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The research has revealed that it is twice as likely that chewing gum will help smokers



People are almost twice as likely to stop smoking if they use e-cigarettes, rather than relying on nicotine replacement patches and gums, a new research has shown.

The research, targeted at nearly 900 long-term smokers seeking break-in assistance, was rated as a milestone in UK public health experts who believe e-cigarettes have already helped reduce smoking rates. However, there has been less enthusiasm in the United States, where there is concern that nicotine is causing dependence and can cause smoking.

Prof. Peter Hajek of the Queen Mary University in London conducted a randomized controlled trial to determine whether e-cigarettes were a better help in nicotine substitution therapy. Their research has been published in the journal New England Journal of Medicine. Smokers, mostly middle-aged, are randomly assigned to receive a starter kit for e-cigarettes or nicotine replacement therapy such as patches, pastilles, sprays or gums. Everybody got support in behavior. At the end of the year, 18% of respondents no longer smoke, compared to nearly 10% of the others.

It is the first trial to compare licensed cigarette smoking aids that are not licensed for medical use. Hajek believes that the results could change the counsel of smokers.

"Although a large number of smokers reported having successfully stopped smoking using e-cigarettes, health professionals reluctantly recommend their use due to the lack of clear evidence from randomized controlled trials. This is likely to change now, "he said.

Early smoking habits in smoking attempts, such as irritability and inability to concentrate, were lower in those using e-cigarettes. Vapors reported irritation of the throat and mouth, but nicotine replacement therapists reported more nausea.

By the end of the year, nearly 80% – the vast majority – those who used e-cigarettes were still lime, while only 9% of the other group still used rubber and other forms of nicotine replacement therapy.

"I think it can be seen as potentially problematic and potentially useful," Hajek said. "There are both sides and I think the useful side is stronger. Negative is that they still use something, and e-cigarettes will probably not be completely safe. It is unlikely that it will have more than 5% of the risk of smoking, but there is still a certain risk and if you use it for a year it means 30 years of it and if it creates a certain health risk then it would be better. Do not use it.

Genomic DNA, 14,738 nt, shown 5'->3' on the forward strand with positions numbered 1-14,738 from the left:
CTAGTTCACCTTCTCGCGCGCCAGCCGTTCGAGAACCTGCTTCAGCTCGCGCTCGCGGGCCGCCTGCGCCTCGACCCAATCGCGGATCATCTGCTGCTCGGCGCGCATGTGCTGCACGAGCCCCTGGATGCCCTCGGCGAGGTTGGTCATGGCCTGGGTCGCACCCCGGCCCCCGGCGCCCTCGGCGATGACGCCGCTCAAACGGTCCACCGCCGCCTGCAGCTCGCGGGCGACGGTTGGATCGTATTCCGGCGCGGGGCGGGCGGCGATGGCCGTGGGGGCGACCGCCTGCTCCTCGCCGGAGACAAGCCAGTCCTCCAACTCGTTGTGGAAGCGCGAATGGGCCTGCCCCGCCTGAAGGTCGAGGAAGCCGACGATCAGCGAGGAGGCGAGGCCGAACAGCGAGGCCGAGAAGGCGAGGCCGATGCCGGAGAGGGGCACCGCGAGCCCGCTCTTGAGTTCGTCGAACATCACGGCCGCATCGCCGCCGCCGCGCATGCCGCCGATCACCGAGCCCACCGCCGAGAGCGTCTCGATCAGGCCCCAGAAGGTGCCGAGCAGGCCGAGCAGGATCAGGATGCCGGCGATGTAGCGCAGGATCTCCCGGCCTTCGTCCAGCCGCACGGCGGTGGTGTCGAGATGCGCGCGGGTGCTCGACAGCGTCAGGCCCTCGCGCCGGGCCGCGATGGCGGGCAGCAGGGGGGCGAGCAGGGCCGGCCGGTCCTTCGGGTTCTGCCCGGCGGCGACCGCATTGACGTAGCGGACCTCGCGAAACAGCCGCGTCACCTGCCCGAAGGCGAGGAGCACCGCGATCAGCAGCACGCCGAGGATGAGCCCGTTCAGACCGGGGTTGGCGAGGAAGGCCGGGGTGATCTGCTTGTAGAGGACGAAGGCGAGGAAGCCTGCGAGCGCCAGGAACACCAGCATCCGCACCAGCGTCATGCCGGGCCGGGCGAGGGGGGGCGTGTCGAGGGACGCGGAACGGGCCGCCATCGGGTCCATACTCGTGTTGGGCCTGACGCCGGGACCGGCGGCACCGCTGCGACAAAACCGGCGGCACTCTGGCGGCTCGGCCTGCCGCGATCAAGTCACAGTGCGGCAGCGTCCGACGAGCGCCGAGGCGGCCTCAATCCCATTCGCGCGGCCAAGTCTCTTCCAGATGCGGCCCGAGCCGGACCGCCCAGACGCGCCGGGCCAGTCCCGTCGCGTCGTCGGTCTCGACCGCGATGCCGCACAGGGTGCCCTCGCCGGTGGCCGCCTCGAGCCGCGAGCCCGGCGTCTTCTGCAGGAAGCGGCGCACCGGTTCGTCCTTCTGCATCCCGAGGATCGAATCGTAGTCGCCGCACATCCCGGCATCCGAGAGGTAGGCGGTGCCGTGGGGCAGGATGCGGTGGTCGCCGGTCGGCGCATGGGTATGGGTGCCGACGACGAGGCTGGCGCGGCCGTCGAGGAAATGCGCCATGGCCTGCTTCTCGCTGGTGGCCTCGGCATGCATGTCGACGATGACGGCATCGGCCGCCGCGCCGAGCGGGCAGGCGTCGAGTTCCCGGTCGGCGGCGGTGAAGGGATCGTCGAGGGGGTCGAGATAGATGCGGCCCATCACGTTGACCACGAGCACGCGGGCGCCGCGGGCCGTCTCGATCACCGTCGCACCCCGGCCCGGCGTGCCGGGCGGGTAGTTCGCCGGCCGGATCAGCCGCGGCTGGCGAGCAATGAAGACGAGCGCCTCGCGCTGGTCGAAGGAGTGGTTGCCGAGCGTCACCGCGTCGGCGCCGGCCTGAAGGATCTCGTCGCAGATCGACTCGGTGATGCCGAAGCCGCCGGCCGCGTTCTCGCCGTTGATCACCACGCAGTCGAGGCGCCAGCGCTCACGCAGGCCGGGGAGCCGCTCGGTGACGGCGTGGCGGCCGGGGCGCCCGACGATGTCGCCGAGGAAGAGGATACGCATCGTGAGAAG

"Now is a positive aspect of what we know from a substitute nicotine therapy study that some heavy smokers need to do this longer to protect them from relapse.

"It will benefit quite well in avoiding the feeling of misery and feeling the need for smoking and feeling that something is missing in their life and will not increase the weight that these types of heavy smokers are doing, putting them at risk of diabetes and so on.

Public Health England and many UK researchers involved in tobacco research have strongly supported the potential of e-cigarettes to help people quit.

"This major research suggests that switching to e-cigarettes can be one of the most effective ways to stop smoking, especially in combination with direct support. All smoking stunts should be welcomed by smokers who want to quit smoking with the help of e-cigarettes, "said Martin Dockrell, head of tobacco control at Public Health England.

– Smokers trying to give up for some time opt for e-cigarettes in relation to other types of support. Research has shown that health professionals and Stop Smoking services should reach smokers who want to use e-cigarettes and support them in this life-changing step, "said Ann McNeill of Kings College, London.

Professor Robert West from the University of London said the study was "of great importance. It gives the clearest indication that e-cigarettes are probably more effective than products such as nicotine gums and patches. It fits into previously published trend data showing a rise in England and US success rates associated with more people using e-cigarettes.

Everyone agreed that more research was needed on long-term potential e-cigarette potentials.

However, the commentary article that American scientists have been studying in the journal take a more cautious stance. Belinda Borrelli and George T O Connor from the dental medicine Henry M. Goldman of Boston University say there is a possibility of long-term damage – and the fear that children will learn the behavior of addiction by looking at adults – means that e-cigarettes should not be tried before nicotine therapy products licensed by the US Food and Drug Administration (FDA).

"We recommend that e-cigarettes be used only when FDA-approved treatments (combined with behavioral counseling) fail to advise patients to use the lowest dose needed to manage their craving and to have a clear time line and" exclusion "for using" , they write.


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